Microsoft issues short-term fix against Duqu's zero-day kernel attack

Microsoft has released a temporary fix for the Duqu malware that prevents it from enterijng a system via the Windows kernel. The workaround is documented in the company's Security Advisory 2639658.

Although Microsoft has yet to release a proper patch for this issue, it has outlined that users can deny the malware access to the t2embed.dll library file by deploying the workaround. According to Microsoft, this temporary measure should stop an attacker from remotely accessing a computer through a recently discovered zero-day Windows kernel exploit.

Microsoft has packaged the workaround in a one-click fix that will automatically update the Windows kernel with a few lines of code to stop unauthorized access.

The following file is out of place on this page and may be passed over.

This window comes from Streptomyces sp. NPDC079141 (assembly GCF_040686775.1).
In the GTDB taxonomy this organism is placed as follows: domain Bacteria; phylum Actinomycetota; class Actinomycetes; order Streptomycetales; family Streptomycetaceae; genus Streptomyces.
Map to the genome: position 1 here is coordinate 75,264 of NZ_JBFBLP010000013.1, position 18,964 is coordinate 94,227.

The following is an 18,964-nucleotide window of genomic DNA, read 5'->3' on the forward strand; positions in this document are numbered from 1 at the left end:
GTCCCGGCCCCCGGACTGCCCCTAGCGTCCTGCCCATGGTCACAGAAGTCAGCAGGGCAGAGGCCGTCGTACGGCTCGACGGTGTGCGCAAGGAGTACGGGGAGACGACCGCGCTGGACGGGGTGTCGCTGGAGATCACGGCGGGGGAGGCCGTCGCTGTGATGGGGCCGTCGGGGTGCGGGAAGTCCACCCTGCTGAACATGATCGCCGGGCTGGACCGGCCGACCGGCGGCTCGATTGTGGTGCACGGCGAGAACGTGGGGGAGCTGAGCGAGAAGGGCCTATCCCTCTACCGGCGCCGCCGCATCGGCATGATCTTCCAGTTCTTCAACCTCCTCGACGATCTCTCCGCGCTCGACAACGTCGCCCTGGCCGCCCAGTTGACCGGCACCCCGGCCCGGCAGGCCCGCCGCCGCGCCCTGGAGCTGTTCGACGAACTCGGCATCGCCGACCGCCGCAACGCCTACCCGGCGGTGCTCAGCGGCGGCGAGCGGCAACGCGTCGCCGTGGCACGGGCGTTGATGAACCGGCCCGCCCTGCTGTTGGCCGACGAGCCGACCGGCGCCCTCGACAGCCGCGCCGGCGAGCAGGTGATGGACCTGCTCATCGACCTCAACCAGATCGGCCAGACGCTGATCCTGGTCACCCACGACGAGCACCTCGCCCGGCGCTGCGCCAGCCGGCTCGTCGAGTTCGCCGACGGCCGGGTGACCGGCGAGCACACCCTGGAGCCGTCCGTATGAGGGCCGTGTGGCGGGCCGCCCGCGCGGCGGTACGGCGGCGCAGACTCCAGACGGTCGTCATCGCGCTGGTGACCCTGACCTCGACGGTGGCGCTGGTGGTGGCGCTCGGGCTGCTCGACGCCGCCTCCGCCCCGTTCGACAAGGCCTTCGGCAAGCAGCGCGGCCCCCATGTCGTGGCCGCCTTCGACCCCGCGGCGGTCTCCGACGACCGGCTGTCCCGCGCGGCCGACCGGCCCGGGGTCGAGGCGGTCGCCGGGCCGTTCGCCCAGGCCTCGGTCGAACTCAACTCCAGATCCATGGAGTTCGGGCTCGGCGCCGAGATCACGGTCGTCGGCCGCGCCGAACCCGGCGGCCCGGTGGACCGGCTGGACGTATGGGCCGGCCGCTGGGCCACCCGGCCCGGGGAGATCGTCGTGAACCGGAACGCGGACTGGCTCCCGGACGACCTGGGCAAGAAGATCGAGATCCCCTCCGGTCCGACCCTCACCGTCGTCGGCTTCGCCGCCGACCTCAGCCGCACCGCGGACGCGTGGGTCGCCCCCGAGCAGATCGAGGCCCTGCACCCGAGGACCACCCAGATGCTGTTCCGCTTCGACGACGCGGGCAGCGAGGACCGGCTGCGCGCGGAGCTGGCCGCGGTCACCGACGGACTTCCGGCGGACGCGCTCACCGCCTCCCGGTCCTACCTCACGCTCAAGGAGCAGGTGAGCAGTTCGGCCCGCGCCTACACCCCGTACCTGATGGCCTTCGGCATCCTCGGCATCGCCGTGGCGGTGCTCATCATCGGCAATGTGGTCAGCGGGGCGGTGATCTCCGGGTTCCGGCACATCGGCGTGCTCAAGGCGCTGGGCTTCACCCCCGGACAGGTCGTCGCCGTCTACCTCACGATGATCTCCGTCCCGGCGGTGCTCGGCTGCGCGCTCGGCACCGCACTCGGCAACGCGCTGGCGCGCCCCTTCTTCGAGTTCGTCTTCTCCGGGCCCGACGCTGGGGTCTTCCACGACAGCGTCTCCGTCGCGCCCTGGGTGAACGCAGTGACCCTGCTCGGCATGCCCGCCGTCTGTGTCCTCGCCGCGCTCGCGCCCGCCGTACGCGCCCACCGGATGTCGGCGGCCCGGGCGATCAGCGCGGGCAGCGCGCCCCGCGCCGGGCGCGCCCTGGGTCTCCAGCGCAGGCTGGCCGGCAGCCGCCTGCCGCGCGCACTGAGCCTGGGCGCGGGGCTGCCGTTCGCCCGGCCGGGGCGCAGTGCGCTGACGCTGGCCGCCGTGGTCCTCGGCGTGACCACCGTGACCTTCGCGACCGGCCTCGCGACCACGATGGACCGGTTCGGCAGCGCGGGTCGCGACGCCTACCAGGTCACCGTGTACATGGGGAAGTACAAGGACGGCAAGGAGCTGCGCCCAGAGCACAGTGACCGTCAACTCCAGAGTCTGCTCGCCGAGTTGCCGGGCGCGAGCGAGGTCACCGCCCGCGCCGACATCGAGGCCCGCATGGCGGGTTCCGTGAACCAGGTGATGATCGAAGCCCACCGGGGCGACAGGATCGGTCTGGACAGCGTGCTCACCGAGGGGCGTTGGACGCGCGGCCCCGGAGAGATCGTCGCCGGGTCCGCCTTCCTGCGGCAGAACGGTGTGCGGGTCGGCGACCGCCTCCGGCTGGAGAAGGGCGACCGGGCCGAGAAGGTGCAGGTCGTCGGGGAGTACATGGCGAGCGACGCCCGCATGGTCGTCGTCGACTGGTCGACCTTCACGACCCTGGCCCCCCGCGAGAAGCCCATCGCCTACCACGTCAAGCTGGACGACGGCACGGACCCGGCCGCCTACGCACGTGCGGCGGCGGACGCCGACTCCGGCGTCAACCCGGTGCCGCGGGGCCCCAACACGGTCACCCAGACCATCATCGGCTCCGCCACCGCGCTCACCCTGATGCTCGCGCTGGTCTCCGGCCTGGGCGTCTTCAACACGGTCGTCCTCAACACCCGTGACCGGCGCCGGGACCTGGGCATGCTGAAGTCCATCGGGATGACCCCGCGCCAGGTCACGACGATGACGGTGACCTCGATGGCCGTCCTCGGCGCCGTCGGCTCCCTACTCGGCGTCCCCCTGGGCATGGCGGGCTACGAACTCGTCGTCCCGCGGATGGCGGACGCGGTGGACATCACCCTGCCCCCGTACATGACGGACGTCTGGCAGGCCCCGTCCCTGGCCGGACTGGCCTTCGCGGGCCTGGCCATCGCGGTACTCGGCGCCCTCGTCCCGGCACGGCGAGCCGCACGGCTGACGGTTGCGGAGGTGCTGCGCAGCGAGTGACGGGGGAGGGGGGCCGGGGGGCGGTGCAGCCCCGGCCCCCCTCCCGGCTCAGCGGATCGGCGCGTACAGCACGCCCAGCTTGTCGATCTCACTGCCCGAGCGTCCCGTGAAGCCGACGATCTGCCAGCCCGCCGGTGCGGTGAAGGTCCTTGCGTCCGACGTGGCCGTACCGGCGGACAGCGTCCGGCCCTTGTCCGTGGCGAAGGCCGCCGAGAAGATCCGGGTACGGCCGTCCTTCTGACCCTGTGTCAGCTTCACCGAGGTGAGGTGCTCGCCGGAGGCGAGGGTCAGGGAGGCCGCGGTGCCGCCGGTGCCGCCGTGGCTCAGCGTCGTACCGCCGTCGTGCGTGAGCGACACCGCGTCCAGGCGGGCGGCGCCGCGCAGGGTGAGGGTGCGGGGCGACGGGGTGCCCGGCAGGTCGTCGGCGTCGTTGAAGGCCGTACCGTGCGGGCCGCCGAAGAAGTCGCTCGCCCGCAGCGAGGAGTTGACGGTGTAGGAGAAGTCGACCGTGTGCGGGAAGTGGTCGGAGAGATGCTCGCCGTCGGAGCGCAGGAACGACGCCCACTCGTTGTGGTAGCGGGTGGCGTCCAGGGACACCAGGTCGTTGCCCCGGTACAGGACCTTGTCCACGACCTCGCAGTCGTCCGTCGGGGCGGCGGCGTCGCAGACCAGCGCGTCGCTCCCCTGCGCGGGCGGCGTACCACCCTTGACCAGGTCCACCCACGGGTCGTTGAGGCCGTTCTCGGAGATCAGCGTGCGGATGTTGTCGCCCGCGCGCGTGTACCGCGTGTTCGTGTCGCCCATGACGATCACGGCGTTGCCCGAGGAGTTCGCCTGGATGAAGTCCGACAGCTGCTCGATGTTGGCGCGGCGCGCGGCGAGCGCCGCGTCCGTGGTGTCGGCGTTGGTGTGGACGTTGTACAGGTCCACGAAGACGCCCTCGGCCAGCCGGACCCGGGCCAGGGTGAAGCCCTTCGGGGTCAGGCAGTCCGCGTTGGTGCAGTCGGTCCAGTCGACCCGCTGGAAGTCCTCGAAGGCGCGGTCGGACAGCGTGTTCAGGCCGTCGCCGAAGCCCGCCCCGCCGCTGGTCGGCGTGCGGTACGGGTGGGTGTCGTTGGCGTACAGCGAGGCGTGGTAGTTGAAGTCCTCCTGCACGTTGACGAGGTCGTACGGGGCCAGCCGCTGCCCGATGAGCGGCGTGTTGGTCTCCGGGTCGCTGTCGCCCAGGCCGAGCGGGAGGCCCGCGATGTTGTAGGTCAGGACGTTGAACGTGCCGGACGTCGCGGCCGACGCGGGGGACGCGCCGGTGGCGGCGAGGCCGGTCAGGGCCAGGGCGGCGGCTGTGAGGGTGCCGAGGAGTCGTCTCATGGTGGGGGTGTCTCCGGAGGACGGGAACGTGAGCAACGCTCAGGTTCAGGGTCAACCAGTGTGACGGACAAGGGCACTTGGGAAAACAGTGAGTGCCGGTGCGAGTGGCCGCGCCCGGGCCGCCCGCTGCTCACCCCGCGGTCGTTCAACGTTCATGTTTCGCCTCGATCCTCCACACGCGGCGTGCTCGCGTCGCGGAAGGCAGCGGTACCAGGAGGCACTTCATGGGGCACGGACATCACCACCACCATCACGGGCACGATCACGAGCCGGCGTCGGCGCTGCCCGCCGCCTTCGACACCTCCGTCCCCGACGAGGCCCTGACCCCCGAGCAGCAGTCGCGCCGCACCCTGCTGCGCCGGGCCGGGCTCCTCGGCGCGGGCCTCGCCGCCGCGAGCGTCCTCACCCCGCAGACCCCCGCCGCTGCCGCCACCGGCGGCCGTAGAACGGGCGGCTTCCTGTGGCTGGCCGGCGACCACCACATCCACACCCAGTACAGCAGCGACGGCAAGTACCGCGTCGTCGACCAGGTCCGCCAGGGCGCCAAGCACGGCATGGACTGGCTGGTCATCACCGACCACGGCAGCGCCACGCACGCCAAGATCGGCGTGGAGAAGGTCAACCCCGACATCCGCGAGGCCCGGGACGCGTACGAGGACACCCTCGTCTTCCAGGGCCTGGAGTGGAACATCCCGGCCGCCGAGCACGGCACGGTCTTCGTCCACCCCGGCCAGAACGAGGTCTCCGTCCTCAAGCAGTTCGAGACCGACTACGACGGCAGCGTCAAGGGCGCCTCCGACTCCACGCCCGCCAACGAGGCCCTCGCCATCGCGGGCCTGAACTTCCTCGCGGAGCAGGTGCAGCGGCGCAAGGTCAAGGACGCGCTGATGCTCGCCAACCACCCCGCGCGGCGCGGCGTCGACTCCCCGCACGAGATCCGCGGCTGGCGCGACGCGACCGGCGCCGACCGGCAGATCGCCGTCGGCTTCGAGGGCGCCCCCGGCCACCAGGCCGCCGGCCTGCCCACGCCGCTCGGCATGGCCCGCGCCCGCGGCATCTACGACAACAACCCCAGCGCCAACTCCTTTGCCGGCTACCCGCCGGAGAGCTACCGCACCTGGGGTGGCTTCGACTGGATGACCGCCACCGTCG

Finally, the advisory stated that Microsoft has released relevant information about the vulnerability to various security software firms.

"To further protect customers, we provided our partners in the Microsoft Active Protections Program (MAPP) detailed information on how to build detection for their security products," wrote Jerry Bryant, group manager for Microsoft's Trustworthy Computing Group, in a blog post. "This means that within hours, anti-malware firms will roll out new signatures that detect and block attempts to exploit this vulnerability. Therefore we encourage customers to ensure their antivirus software is up-to-date."

Microsoft acknowledged the zero-day issue on Tuesday, but Bryant said that a permanent fix will not be available in time for this week's Patch Tuesday. Left unaddressed, the flaw could lead to unauthorized remote access to a system.

"The attacker could then install programs; view, change, or delete data; or create new accounts with full user rights," Microsoft explained.

 

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